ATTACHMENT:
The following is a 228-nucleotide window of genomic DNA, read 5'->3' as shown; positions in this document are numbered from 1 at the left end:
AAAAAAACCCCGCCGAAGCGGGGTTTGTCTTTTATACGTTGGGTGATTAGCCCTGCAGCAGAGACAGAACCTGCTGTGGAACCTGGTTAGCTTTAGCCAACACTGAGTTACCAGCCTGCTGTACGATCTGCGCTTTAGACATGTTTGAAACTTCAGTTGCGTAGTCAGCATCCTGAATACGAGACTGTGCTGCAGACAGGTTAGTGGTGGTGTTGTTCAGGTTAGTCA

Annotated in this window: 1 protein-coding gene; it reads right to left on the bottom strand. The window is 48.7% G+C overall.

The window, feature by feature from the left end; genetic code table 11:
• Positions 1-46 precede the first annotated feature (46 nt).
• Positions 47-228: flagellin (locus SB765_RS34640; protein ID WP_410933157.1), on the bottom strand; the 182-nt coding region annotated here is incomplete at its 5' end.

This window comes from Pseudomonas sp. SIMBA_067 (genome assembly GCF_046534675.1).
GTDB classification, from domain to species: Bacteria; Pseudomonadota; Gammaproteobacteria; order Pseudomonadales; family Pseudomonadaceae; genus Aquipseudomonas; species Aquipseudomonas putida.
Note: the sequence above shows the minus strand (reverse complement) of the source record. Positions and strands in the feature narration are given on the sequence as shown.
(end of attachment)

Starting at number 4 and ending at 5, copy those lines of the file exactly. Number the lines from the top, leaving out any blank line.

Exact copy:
The window, feature by feature from the left end; genetic code table 11:
• Positions 1-46 precede the first annotated feature (46 nt).